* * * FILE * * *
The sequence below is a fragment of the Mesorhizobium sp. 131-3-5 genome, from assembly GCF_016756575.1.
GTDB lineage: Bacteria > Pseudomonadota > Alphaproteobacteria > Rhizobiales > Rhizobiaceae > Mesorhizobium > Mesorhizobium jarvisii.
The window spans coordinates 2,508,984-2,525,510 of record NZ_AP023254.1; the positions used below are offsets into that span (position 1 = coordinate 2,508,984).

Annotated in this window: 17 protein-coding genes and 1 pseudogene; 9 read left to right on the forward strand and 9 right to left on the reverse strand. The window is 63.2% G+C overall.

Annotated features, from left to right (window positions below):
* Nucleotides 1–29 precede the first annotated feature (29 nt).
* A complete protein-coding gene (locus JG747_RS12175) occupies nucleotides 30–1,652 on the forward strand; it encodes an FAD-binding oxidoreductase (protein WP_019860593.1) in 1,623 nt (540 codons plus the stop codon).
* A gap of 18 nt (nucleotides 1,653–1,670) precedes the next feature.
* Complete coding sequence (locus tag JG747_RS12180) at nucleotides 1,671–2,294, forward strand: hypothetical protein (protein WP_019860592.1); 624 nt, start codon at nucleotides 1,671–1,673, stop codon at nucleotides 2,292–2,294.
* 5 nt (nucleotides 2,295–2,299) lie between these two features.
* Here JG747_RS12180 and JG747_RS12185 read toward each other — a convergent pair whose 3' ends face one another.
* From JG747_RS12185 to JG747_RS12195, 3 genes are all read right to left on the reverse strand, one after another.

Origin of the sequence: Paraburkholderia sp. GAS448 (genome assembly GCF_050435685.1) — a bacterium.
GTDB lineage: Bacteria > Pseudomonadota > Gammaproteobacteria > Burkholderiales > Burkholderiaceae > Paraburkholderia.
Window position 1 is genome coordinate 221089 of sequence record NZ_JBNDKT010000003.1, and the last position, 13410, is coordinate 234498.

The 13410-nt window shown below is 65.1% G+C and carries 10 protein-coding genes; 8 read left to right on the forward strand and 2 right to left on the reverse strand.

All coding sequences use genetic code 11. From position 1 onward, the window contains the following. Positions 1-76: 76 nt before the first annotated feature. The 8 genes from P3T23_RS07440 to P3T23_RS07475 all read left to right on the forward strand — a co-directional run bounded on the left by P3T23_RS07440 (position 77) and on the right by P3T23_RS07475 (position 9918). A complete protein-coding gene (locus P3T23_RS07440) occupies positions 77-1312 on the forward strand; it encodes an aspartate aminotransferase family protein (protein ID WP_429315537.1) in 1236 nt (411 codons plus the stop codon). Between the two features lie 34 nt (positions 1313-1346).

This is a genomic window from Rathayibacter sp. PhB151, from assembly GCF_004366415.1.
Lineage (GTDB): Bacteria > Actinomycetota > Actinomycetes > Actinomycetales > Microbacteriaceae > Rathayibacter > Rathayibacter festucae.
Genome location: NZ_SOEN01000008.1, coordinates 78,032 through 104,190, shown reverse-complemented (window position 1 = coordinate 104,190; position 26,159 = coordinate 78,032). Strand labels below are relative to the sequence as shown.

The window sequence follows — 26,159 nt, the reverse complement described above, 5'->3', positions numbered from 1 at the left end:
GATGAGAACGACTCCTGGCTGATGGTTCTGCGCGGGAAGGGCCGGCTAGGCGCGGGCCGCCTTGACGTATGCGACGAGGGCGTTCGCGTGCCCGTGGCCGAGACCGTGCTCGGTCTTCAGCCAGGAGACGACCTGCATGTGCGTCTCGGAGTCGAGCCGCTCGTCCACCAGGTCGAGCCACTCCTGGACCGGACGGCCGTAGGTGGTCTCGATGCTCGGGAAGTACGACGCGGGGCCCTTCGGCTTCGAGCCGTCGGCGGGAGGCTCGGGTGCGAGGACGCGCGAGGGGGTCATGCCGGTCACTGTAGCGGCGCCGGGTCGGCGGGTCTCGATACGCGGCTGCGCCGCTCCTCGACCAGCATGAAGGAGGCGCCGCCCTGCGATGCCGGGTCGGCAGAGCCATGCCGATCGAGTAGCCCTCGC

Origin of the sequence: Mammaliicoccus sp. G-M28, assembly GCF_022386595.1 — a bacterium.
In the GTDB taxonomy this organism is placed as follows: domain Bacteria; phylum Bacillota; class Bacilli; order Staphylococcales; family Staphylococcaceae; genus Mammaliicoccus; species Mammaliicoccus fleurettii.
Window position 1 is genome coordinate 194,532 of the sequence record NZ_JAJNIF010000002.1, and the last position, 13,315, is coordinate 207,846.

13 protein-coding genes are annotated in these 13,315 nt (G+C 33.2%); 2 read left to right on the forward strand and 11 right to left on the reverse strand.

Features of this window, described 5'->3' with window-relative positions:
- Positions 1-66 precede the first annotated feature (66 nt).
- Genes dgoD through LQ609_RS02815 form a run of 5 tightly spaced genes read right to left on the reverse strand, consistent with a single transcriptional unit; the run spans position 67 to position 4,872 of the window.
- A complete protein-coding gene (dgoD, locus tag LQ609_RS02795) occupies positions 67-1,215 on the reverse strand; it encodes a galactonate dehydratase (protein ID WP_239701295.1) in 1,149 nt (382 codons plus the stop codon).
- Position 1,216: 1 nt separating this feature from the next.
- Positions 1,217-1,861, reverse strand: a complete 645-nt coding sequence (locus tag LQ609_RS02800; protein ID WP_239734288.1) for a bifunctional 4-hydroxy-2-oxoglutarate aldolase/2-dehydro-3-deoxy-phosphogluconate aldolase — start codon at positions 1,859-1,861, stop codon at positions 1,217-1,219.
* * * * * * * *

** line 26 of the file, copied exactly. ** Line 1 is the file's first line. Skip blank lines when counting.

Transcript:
13 protein-coding genes are annotated in these 13,315 nt (G+C 33.2%); 2 read left to right on the forward strand and 11 right to left on the reverse strand.